While fans mourn the recent loss of Fast & Furious actor Paul Walker, posting thoughtful tributes on Facebook and Twitter, social media after death has a dark side. These sites can be memorials for those who have passed away but also battlegrounds for those left behind.
While saddened by the death of a major talent such as Philip Seymour Hoffman, a loss that's heartfelt and spread widely across the world, we are once again reminded of how we really are fixated with the lives -- and deaths! -- of celebrities.
You have not heard about these nominations, because the Academy really doesn't have a category of Best Health-Themed Movie of the Year. But as a physician, I know that what everyone sees on the big screen causes us to think about our personal lives and experiences and informs many of our conversations.
Actor Paul Walker, the star of 'Fast & Furious,' a movie series about fiery car crashes, just died in a fiery car crash. Death, always, sucks. But an ironic death? Even worse. I hope to die doing something totally unremarkable. Dusting the bookshelves. Walking the dog. Soaking in the tub.
The faster the internet goes, the faster misinformation can be spread. My anecdotal perspective is that we were at warp speed several years ago. Now what?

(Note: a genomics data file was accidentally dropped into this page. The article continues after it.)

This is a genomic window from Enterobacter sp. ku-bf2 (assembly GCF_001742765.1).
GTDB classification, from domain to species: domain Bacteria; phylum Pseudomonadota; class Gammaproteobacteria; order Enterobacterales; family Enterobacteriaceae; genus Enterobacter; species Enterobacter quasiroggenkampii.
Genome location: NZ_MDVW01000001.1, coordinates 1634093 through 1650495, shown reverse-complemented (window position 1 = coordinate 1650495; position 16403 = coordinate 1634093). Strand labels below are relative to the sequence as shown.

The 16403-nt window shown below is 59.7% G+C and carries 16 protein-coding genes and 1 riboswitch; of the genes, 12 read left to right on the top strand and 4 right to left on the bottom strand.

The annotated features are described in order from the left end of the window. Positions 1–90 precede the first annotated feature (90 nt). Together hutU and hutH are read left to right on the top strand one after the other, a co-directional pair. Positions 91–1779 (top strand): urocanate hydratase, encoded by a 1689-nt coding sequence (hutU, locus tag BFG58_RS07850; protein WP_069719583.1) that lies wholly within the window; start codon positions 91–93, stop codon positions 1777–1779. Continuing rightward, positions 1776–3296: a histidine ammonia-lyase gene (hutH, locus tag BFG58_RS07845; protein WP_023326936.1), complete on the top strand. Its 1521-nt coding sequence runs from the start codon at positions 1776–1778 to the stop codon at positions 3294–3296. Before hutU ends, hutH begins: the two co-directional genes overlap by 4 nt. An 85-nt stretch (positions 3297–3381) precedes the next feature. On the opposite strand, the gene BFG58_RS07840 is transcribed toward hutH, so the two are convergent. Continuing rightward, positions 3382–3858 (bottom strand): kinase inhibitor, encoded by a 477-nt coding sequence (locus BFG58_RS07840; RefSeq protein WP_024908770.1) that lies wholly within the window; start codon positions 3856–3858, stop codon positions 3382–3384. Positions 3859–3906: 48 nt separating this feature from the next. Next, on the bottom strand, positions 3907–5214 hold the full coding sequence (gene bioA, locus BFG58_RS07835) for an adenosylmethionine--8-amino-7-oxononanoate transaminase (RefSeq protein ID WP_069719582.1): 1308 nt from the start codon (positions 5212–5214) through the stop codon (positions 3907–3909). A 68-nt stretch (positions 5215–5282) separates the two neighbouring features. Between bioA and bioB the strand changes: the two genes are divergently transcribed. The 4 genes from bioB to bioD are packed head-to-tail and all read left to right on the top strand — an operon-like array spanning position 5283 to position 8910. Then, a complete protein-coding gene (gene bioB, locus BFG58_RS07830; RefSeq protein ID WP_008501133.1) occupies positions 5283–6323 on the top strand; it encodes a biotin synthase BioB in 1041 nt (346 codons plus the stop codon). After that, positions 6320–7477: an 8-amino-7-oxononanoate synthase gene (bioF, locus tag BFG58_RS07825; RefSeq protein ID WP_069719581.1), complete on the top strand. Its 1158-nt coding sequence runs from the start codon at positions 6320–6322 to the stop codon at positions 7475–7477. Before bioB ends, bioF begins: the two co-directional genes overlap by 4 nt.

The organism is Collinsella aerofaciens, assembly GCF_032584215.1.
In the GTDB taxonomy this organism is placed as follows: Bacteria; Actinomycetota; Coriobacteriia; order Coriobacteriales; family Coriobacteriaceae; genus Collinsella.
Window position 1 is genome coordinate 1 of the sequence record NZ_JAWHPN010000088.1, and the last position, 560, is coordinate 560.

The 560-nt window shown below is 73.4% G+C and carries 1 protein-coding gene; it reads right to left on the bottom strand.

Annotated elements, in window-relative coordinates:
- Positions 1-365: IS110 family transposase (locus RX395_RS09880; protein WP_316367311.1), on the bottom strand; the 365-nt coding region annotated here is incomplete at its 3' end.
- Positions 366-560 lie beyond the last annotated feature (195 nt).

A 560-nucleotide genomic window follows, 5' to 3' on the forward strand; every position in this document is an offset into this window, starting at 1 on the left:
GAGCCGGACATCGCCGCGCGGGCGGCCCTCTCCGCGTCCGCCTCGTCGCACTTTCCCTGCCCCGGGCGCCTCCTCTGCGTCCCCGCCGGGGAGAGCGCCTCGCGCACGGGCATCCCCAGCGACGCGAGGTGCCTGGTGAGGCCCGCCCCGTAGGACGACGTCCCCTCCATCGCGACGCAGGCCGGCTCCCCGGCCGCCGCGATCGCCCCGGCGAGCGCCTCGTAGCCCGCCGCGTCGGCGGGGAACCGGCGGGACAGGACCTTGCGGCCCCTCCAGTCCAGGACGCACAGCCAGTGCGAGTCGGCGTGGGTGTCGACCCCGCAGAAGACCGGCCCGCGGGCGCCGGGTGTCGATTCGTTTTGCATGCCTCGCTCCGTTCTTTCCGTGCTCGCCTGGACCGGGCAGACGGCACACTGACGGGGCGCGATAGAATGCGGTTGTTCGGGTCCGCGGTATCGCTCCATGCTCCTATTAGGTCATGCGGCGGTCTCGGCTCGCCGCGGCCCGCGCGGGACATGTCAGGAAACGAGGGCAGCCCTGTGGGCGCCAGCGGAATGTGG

This week, Zaki and Brian find themselves holding down a Sean-less fort but, unsurprisingly, still manage to pack in ...
The first, obvious and most powerful ironic comparison, especially to those of us in southern California's car culture, is to James Dean.
I firmly believe that Dwayne "the Rock" Johnson will soon surpass Arnold Schwarzenegger as the greatest movie action hero ever. It's Johnson -- as well as the disregard the filmmakers have for logic and physics -- that makes Fast & Furious 6 such a good time.
Amazingly enough, before this week I hadn't seen a single entry in Universal's now-voluminous catalogue of Fast & Furious movies. That didn't nece...
August is a dumping ground for movies, a time when the multiplexes are flooded with leftover product, as opposed to films. Still, occasionally, a gem sneaks in -- a movie that someone has underestimated. Takers is not that film.